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One of the main differences between english and french is the conjugation of verbs. In english, for the present tense, the verb stays the same except for third person. e.g. I fly, you fly, he flies, we fly, they fly. Except for some cases, like the verb "to be". But in french, in most verbs, there are up to 6 different conjugations per each tense, each pronoun or grammatical person has its own modification of the verb. In this case we are conjugating the verb "to be" which is être. It goes like this:
Je suis (I am)
Tu es (You are)
il/elle est (he/she/it is)
Nous sommes (we are)
Vous êtes (you are)
ils/elles sont (they [masc.] / they [fem] are)
You see? They are all different, it's kinda hard to learn but we have to, there's not shortcut or way around this.
Here's some resources about french verbs that can help you in the future:
I was going through the link , http://french.about.com/od/grammar/a/Introduction-To-French-Verbs.htm
Could you kindly tell me the difference between "tu parles" and "vous parlez"( both mean "U speak " in english) and also the difference between "il parle" and "ils parlent".
tu parles = (singular) you speak/ you are speaking . This one is informal, you use it with someone you know well, like family, close friends and S.O. The pronunciation, the final two letters, "es", are silent. So only "parl" is pronunced.
vouz parlez = (plural or singular) you speak/ you are speaking. This one is formal. You use it with people you don't know or people with whom you want to be polite, authorities, your boss, your teacher, etc. If you use it as plural (to refer to multiple people) then there is no distinction of formality. Pronunciation, both "z" are silent, so you say "voo par lay".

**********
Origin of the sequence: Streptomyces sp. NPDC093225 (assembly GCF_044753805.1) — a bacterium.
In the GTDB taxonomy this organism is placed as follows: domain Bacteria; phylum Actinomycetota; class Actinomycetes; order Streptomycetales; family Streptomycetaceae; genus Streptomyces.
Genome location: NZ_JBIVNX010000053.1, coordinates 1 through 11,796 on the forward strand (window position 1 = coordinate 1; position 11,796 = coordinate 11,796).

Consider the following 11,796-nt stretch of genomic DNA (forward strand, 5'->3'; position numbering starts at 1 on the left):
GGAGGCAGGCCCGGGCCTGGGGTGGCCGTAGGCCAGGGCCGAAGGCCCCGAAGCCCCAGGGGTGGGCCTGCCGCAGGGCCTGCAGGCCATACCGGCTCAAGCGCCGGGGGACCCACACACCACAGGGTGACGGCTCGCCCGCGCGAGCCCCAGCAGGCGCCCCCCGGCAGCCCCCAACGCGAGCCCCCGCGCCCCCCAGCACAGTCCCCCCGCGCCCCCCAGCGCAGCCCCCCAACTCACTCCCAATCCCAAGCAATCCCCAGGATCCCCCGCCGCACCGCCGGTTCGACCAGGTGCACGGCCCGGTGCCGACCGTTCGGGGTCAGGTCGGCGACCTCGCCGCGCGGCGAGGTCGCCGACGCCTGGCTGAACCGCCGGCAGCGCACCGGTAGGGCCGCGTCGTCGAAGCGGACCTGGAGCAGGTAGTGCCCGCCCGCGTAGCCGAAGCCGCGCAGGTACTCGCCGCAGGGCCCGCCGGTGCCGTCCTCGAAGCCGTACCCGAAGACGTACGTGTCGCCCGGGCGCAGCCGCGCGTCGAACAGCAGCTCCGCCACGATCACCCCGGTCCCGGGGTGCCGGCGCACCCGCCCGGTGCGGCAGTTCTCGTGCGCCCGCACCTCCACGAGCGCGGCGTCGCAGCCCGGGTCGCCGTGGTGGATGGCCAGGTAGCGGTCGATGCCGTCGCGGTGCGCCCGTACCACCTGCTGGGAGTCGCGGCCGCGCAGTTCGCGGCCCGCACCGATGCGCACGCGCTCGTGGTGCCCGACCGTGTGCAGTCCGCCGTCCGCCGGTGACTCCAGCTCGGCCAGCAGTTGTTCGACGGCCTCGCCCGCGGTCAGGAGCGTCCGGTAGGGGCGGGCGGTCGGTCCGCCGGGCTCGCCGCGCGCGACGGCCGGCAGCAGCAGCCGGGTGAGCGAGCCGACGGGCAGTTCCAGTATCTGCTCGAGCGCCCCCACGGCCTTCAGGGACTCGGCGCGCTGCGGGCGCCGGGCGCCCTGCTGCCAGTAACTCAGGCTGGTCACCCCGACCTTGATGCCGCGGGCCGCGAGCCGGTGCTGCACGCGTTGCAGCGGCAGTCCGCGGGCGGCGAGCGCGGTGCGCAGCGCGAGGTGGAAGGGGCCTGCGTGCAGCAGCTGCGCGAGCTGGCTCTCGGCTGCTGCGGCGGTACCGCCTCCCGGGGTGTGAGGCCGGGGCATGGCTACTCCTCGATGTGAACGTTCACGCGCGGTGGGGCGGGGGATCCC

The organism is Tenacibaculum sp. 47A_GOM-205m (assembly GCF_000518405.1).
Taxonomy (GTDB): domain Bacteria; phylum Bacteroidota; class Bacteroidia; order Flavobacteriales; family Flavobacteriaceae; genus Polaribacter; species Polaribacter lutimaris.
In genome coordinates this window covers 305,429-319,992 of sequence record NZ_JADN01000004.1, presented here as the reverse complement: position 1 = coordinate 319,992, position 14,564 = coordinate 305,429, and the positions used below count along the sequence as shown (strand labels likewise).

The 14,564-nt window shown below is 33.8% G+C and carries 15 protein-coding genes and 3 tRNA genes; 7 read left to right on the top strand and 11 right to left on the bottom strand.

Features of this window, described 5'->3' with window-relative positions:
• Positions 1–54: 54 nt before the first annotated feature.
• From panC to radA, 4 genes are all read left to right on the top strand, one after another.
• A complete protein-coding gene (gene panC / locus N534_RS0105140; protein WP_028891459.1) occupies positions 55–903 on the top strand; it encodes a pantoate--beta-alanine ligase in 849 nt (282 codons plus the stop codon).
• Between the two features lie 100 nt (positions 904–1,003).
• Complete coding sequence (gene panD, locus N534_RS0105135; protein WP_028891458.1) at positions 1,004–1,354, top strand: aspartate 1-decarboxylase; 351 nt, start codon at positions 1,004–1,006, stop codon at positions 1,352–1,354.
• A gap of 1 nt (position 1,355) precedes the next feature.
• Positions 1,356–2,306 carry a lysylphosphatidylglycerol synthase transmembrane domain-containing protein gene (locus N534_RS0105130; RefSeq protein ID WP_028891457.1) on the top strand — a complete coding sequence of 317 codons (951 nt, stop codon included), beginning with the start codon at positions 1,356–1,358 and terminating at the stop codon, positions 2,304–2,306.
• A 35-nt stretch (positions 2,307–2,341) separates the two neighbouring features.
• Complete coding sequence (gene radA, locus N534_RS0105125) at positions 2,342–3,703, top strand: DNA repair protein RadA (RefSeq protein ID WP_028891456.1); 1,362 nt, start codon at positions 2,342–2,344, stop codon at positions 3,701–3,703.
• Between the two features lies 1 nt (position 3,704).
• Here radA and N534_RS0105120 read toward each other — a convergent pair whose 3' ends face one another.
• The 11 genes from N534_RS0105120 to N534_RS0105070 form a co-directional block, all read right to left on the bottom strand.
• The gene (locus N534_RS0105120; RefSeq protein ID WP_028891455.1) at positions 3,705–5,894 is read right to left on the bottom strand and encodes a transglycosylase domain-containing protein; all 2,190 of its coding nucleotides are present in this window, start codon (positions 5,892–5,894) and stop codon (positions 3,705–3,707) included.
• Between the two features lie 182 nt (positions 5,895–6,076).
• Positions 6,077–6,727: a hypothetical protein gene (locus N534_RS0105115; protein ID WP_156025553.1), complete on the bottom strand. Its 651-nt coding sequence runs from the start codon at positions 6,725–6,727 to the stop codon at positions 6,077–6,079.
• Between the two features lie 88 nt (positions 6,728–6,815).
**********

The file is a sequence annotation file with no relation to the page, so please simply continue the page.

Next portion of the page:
Il parle/ils parlent sound the same spoken, the difference is in the context and it's the same as the example above, first one is singular (he speaks) and the second one is plural (they speak) but this time there is no distinction of formality.
Yes, it matters. A similar error in English would be like saying "she are" or "you is".
- Je suis = I am
- Tu es = you are (singular, familiar)
- Il/elle est = he/she is
- Nous sommes = we are
- Vous êtes = you are (singular/polite -or- plural, regardless of familiarity)
- Ils/elles sont = they are
There is no good answer to your question of why a certain noun is feminine or why it is masculine. It hails back to the early history of language development, in this case apple was feminine in Latin and French has developed from Latin. But why was it feminine in Latin? Or why has not all Latin language decendants the same gender for the same nouns? You just end upp with a new version of your first question.
The important thing to learn in order to be able to speak and write French is that each noun is either masculine or feminine, and each gender has to be learnt together with the noun: une pomme=an apple, un livre=a book, une femme=a woman, un homme=a man.